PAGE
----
An extract from the Koran that serves as prologue to the story hints at the miracle of the title. It tells of a person whom God has made die over the course of a hundred years. To this person, the time that has passed has been “a day, or part of a day.”
The story itself begins on the night of March 14, 1939, in an apartment in Prague. It is the home of Jaromir Hladik, an author, whose principal works include an unfinished play and two scholarly volumes, one entitled Vindication of Eternity, the other a study of Jewish sources of the seventeenth century Christian mystic Jakob Boehme.
Hladik dreams of a centuries-long chess game whose opponents are two prominent families and whose forgotten prize is rumored to be infinite. The chessboard itself is set up in a secret tower. In his dream, Hladik is the first-born son of one of the families, and as he runs to make the next move, he realizes that he cannot remember the rules of the game. At this point, Hladik awakes to the sound of Nazi soldiers marching down his street.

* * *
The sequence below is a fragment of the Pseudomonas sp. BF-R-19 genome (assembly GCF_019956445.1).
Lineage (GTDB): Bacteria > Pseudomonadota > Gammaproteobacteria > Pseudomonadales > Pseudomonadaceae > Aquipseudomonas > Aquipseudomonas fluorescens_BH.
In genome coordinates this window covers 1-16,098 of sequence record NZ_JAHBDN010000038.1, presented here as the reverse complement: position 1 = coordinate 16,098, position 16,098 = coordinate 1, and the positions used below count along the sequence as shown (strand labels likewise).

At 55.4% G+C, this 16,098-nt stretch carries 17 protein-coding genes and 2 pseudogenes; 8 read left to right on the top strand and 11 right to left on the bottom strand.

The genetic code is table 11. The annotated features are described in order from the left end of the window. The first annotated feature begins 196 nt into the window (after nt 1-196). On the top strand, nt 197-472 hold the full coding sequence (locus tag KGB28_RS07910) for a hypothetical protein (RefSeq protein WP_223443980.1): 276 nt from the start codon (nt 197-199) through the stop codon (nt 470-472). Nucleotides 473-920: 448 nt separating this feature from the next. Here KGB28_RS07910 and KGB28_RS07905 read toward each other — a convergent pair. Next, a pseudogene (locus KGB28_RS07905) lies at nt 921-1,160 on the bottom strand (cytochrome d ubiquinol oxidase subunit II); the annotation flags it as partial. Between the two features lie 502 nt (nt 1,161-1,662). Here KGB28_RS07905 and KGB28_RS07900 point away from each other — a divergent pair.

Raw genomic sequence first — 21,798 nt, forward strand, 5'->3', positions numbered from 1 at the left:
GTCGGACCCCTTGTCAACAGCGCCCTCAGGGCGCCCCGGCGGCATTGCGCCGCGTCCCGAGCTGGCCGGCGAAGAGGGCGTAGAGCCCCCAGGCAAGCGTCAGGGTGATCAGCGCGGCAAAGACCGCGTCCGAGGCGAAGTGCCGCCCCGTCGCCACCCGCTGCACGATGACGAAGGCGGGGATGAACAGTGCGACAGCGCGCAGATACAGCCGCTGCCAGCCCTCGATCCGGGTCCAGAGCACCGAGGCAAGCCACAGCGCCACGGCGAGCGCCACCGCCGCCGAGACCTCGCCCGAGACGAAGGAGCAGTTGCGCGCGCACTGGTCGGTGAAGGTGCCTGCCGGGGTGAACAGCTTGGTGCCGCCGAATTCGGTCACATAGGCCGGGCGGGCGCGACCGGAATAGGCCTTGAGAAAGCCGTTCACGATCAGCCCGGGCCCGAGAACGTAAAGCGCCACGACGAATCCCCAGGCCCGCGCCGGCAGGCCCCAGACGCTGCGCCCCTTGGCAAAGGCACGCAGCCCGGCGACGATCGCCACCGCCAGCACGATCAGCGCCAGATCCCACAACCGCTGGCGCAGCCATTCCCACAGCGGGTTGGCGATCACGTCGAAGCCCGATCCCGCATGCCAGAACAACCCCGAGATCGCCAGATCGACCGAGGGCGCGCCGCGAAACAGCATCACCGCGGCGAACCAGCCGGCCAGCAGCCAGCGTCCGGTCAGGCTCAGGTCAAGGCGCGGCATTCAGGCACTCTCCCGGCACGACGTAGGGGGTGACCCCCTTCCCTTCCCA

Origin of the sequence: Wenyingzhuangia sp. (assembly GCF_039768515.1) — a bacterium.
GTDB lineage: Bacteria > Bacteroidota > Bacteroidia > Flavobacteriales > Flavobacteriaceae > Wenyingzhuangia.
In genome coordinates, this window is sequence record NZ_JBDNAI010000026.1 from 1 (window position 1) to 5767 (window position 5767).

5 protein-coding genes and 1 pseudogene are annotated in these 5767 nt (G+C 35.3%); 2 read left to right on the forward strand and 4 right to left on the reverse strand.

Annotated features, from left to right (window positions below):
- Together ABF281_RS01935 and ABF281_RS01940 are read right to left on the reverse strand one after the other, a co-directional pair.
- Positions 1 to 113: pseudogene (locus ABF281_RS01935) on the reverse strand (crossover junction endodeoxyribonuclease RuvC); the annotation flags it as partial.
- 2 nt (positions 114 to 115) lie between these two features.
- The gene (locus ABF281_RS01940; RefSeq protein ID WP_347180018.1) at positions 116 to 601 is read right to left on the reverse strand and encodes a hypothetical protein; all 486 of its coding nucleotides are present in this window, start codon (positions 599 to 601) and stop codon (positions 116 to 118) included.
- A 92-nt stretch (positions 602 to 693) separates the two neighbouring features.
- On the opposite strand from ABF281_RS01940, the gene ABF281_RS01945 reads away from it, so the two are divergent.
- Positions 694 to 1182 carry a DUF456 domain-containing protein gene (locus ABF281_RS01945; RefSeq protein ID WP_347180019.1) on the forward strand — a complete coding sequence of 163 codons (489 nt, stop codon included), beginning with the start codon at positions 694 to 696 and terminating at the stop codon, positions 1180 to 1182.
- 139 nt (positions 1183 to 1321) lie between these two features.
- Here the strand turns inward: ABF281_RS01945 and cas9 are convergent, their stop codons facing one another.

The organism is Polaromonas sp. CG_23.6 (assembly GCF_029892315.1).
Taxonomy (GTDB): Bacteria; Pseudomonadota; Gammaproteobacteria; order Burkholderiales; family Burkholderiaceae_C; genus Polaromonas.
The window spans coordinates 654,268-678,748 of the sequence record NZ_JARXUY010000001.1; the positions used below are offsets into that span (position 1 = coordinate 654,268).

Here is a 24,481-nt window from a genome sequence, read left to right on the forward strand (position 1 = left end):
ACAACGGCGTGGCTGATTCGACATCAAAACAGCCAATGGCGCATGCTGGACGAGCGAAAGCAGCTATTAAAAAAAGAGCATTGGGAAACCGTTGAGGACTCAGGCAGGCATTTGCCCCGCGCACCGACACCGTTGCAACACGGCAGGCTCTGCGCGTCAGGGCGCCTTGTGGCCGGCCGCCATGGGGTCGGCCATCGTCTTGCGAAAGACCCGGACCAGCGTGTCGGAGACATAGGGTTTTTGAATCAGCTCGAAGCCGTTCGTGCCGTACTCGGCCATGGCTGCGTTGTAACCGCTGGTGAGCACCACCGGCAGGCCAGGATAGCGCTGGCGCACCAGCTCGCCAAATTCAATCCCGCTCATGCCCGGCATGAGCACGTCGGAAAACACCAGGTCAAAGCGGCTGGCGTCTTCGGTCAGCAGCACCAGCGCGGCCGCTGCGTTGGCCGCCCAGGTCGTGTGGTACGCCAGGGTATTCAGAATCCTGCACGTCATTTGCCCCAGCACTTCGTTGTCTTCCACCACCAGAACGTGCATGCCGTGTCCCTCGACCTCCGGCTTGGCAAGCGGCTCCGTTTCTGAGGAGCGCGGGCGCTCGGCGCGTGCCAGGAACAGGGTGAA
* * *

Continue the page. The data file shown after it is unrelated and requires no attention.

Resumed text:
Five days later, Hladik is arrested because of his Jewish blood and his inquiries into Jewish sources. Julius Rothe, the Nazi official who must decide Hladik’s fate, is convinced of Hladik’s importance from a catalogue listing. This listing was prepared by the publisher of Hladik’s translation of the Sepher Yezirah, an early work of Jewish mysticism. Ignorant of the world of scholarship, and...
(The entire section is 555 words.)